Wednesday, April 13, 2011

Far-Future Astronomers Could Still Deduce the Big Bang

Artist’s conception of the cosmic view a trillion years from now.
Credit: David A. Aguilar (CfA)

High Resolution Image (jpg)

Cambridge, MA - One trillion years from now, an alien astronomer in our galaxy will have a difficult time figuring out how the universe began. They won't have the evidence that we enjoy today.

Edwin Hubble made the first observations in support of the Big Bang model. He showed that galaxies are rushing away from each other due to the universe's expansion. More recently, astronomers discovered a pervasive afterglow from the Big Bang, known as the cosmic microwave background, left over from the universe's white-hot beginning.

In a trillion years, when the universe is 100 times older than it is now, alien astronomers will have a very different view. The Milky Way will have merged with the Andromeda galaxy to form the Milkomeda galaxy. Many of its stars, including our Sun, will have burned out. The universe's ever-accelerating expansion will send all other galaxies rushing beyond our "cosmic horizon," sending them forever out of view.

The same expansion will cause the cosmic microwave background to fade out, stretching the wavelength of CMB photons to become longer than the visible universe. Without the clues of the CMB and distant, receding galaxies, how will these far-future astronomers know the Big Bang happened?

According to Harvard theorist Avi Loeb, clever astronomers in 1 trillion C.E. could still infer the Big Bang and today's leading cosmological theory, known as "lambda-cold dark matter" or LCDM. They will have to use the most distant light source available to them - hypervelocity stars flung from the center of Milkomeda.

"We used to think that observational cosmology wouldn't be feasible a trillion years from now," said Loeb, who directs the Institute for Theory and Computation at the Harvard-Smithsonian Center for Astrophysics. "Now we know this won't be the case. Hypervelocity stars will allow Milkomeda residents to learn about the cosmic expansion and reconstruct the past."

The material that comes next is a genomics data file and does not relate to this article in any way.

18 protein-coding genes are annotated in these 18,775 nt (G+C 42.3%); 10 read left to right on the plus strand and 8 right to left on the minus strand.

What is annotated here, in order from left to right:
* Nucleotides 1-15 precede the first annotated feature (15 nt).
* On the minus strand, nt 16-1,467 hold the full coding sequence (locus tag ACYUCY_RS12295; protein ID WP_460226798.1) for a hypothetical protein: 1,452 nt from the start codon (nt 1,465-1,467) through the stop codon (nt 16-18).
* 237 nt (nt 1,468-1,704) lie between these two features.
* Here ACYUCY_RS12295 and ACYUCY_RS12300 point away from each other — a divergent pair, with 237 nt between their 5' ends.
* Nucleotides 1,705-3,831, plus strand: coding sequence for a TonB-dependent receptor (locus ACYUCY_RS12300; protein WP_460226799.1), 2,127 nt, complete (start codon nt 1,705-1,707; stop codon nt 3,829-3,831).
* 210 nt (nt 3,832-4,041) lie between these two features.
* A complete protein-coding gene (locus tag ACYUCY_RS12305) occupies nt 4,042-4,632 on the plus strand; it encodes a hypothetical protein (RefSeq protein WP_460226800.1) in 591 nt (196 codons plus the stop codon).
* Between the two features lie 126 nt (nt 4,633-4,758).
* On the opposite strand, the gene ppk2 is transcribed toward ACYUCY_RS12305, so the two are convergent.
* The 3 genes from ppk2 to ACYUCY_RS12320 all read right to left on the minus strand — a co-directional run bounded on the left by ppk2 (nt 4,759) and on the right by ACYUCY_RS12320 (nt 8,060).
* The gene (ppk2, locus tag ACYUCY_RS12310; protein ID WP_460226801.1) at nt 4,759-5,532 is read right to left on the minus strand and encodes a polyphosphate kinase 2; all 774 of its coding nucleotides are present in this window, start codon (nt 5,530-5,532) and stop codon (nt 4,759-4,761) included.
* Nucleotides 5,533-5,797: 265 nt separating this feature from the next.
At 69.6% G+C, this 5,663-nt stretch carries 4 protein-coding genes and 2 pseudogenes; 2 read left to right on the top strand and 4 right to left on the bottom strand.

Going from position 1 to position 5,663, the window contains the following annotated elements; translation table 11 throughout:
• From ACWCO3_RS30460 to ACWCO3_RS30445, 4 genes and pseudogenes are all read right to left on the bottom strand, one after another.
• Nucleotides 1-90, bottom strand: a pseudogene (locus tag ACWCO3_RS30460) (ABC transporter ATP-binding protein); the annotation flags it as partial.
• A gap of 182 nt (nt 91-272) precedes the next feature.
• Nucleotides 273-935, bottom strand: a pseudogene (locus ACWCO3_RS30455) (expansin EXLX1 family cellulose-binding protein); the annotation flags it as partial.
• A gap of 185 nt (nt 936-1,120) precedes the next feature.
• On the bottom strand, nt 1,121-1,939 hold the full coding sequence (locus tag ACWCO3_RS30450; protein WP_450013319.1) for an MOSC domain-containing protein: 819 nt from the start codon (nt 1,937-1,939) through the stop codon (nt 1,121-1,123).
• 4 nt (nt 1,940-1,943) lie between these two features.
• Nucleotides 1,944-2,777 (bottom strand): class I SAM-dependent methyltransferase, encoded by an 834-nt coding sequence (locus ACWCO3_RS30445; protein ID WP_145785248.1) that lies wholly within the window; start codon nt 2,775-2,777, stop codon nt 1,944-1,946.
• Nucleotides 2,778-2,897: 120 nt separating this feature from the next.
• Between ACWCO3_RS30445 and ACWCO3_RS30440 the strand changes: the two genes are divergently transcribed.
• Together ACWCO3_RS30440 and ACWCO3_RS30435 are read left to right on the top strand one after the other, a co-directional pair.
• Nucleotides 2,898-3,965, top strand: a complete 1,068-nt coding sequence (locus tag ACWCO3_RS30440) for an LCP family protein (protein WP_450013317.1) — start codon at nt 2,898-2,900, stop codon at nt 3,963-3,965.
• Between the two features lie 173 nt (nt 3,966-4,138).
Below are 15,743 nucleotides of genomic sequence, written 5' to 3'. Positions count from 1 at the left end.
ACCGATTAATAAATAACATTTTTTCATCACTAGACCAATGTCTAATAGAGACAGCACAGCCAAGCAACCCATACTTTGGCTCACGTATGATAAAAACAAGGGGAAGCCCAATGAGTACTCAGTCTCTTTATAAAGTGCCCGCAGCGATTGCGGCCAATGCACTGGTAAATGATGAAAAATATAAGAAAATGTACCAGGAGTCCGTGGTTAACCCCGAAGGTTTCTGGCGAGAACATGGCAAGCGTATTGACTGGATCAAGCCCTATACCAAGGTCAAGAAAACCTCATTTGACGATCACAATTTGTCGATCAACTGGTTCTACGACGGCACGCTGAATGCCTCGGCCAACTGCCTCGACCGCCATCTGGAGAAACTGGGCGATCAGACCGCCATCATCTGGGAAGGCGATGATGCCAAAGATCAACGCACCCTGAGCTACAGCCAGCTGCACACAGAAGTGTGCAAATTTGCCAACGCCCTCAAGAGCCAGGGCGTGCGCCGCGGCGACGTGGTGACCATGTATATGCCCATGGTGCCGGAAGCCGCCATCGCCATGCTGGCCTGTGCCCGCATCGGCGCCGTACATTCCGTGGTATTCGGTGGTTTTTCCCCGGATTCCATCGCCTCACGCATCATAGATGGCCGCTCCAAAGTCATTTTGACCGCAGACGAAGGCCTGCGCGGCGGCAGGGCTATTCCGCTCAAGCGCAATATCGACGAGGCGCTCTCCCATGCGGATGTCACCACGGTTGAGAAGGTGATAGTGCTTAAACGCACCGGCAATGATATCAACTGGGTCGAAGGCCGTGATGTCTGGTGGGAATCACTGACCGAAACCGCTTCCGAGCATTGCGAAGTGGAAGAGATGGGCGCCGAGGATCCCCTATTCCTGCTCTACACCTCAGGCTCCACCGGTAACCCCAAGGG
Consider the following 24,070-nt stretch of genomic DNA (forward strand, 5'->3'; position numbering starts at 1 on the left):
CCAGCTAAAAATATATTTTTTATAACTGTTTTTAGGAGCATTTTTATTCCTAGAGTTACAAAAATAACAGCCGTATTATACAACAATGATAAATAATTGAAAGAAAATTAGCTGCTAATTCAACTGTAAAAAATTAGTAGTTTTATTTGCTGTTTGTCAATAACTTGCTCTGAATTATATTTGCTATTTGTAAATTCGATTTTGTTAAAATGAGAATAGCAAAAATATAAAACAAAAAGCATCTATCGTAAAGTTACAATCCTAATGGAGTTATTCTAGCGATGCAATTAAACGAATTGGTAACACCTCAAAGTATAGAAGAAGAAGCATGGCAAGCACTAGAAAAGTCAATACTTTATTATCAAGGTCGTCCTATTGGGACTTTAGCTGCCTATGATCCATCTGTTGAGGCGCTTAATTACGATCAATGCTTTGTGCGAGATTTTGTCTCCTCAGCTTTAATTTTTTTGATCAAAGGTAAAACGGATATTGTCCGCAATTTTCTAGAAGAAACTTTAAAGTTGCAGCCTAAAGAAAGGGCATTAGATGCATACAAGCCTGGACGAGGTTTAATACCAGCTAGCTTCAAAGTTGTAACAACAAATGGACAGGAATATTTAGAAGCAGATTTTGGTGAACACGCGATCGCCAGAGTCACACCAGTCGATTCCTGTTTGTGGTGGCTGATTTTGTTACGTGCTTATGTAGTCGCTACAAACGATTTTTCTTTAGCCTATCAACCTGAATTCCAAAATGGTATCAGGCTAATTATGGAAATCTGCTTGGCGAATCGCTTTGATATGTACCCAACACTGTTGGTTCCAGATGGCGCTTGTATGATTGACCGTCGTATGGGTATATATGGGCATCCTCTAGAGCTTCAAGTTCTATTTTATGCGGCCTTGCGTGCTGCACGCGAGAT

About once every 100,000 years, a binary-star system wanders too close to the black hole at our galaxy's center and gets ripped apart. One star falls into the black hole while the other is flung outward at a speed greater than 1 million miles per hour - fast enough to be ejected from the galaxy entirely.

Finding these hypervelocity stars is more challenging than spotting a needle in a haystack, but future astronomers would have a good reason to hunt diligently. Once they get far enough from Milkomeda's gravitational pull, these stars will get accelerated by the universe's expansion. Astronomers could measure that acceleration with technologies more advanced than we have today. This would provide a different line of evidence for an expanding universe, similar to Hubble's discovery but more difficult due to the very small effect being measured.

By studying stars within Milkomeda, they could infer when the galaxy formed. Combining that information with the hypervelocity star measurements, they could calculate the age of the universe and key cosmological parameters like the value of the cosmological constant (the lambda in LCDM).

"Astronomers of the future won't have to take the Big Bang on faith. With careful measurements and clever analysis, they can find the subtle evidence outlining the history of the universe," said Loeb.

This research appears in a paper accepted for publication in the Journal of Cosmology and Astroparticle Physics and available online.Headquartered in Cambridge, Mass., the Harvard-Smithsonian Center for Astrophysics (CfA) is a joint collaboration between the Smithsonian Astrophysical Observatory and the Harvard College Observatory. CfA scientists, organized into six research divisions, study the origin, evolution and ultimate fate of the universe.

For more information, contact:

David A. Aguilar
Director of Public Affairs
Harvard-Smithsonian Center for Astrophysics

Christine Pulliam
Public Affairs Specialist
Harvard-Smithsonian Center for Astrophysics